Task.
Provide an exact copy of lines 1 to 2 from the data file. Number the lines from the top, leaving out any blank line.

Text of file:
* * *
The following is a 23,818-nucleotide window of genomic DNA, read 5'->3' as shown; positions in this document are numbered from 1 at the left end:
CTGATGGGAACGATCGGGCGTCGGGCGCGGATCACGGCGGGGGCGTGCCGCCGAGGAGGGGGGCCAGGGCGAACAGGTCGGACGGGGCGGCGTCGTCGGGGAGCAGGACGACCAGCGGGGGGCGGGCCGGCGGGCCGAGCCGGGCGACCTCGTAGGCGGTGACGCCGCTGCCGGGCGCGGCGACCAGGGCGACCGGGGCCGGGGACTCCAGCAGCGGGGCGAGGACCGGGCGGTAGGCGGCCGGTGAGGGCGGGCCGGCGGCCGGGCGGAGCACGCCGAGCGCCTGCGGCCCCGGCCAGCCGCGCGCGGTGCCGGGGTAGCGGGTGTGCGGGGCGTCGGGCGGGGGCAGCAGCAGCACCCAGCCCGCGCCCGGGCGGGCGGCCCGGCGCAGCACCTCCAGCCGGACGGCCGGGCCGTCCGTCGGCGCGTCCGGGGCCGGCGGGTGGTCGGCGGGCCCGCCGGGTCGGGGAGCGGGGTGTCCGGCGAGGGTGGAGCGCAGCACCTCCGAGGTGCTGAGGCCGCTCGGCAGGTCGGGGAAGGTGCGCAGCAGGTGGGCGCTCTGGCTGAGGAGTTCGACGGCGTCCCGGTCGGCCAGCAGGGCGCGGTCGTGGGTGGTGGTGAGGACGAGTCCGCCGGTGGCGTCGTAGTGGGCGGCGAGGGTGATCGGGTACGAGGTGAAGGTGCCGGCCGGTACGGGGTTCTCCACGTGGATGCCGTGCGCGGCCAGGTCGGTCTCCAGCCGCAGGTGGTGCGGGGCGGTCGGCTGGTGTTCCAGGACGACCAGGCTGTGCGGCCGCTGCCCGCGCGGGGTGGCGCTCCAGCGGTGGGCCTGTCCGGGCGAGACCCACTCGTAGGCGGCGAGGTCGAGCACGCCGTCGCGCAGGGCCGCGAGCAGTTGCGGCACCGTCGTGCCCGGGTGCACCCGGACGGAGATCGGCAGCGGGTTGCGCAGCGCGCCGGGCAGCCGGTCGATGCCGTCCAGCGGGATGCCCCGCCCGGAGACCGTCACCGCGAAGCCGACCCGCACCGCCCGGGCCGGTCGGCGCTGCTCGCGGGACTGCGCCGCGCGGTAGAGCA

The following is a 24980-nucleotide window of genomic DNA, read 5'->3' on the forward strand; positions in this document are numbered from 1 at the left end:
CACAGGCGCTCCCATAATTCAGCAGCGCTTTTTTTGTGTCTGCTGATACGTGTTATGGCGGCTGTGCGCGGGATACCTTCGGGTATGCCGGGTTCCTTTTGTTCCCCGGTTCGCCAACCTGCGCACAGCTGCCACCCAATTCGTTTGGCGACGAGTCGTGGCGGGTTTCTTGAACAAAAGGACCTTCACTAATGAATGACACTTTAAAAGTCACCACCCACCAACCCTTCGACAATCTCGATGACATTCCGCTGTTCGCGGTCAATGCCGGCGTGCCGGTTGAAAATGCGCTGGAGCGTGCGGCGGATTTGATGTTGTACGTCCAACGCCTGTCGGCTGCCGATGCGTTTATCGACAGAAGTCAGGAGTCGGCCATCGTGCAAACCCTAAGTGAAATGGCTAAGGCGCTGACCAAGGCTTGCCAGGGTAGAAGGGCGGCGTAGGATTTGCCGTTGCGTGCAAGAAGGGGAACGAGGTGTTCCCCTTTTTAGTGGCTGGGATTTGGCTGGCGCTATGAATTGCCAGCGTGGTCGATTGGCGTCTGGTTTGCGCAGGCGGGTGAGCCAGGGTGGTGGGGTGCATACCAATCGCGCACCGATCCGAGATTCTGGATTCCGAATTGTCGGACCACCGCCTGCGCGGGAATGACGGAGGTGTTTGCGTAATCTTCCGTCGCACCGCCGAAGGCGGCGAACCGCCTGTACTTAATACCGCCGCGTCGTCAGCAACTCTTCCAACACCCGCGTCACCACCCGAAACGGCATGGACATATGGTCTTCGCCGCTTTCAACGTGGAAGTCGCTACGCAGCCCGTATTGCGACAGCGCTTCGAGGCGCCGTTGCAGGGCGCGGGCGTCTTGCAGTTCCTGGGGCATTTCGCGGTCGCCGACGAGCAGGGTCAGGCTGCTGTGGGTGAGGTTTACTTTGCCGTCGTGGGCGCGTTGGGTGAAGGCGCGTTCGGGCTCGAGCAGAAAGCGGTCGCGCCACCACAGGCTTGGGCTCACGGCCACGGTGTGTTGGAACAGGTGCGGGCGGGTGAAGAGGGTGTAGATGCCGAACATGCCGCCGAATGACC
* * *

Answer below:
The following is a 23,818-nucleotide window of genomic DNA, read 5'->3' as shown; positions in this document are numbered from 1 at the left end:
CTGATGGGAACGATCGGGCGTCGGGCGCGGATCACGGCGGGGGCGTGCCGCCGAGGAGGGGGGCCAGGGCGAACAGGTCGGACGGGGCGGCGTCGTCGGGGAGCAGGACGACCAGCGGGGGGCGGGCCGGCGGGCCGAGCCGGGCGACCTCGTAGGCGGTGACGCCGCTGCCGGGCGCGGCGACCAGGGCGACCGGGGCCGGGGACTCCAGCAGCGGGGCGAGGACCGGGCGGTAGGCGGCCGGTGAGGGCGGGCCGGCGGCCGGGCGGAGCACGCCGAGCGCCTGCGGCCCCGGCCAGCCGCGCGCGGTGCCGGGGTAGCGGGTGTGCGGGGCGTCGGGCGGGGGCAGCAGCAGCACCCAGCCCGCGCCCGGGCGGGCGGCCCGGCGCAGCACCTCCAGCCGGACGGCCGGGCCGTCCGTCGGCGCGTCCGGGGCCGGCGGGTGGTCGGCGGGCCCGCCGGGTCGGGGAGCGGGGTGTCCGGCGAGGGTGGAGCGCAGCACCTCCGAGGTGCTGAGGCCGCTCGGCAGGTCGGGGAAGGTGCGCAGCAGGTGGGCGCTCTGGCTGAGGAGTTCGACGGCGTCCCGGTCGGCCAGCAGGGCGCGGTCGTGGGTGGTGGTGAGGACGAGTCCGCCGGTGGCGTCGTAGTGGGCGGCGAGGGTGATCGGGTACGAGGTGAAGGTGCCGGCCGGTACGGGGTTCTCCACGTGGATGCCGTGCGCGGCCAGGTCGGTCTCCAGCCGCAGGTGGTGCGGGGCGGTCGGCTGGTGTTCCAGGACGACCAGGCTGTGCGGCCGCTGCCCGCGCGGGGTGGCGCTCCAGCGGTGGGCCTGTCCGGGCGAGACCCACTCGTAGGCGGCGAGGTCGAGCACGCCGTCGCGCAGGGCCGCGAGCAGTTGCGGCACCGTCGTGCCCGGGTGCACCCGGACGGAGATCGGCAGCGGGTTGCGCAGCGCGCCGGGCAGCCGGTCGATGCCGTCCAGCGGGATGCCCCGCCCGGAGACCGTCACCGCGAAGCCGACCCGCACCGCCCGGGCCGGTCGGCGCTGCTCGCGGGACTGCGCCGCGCGGTAGAGCA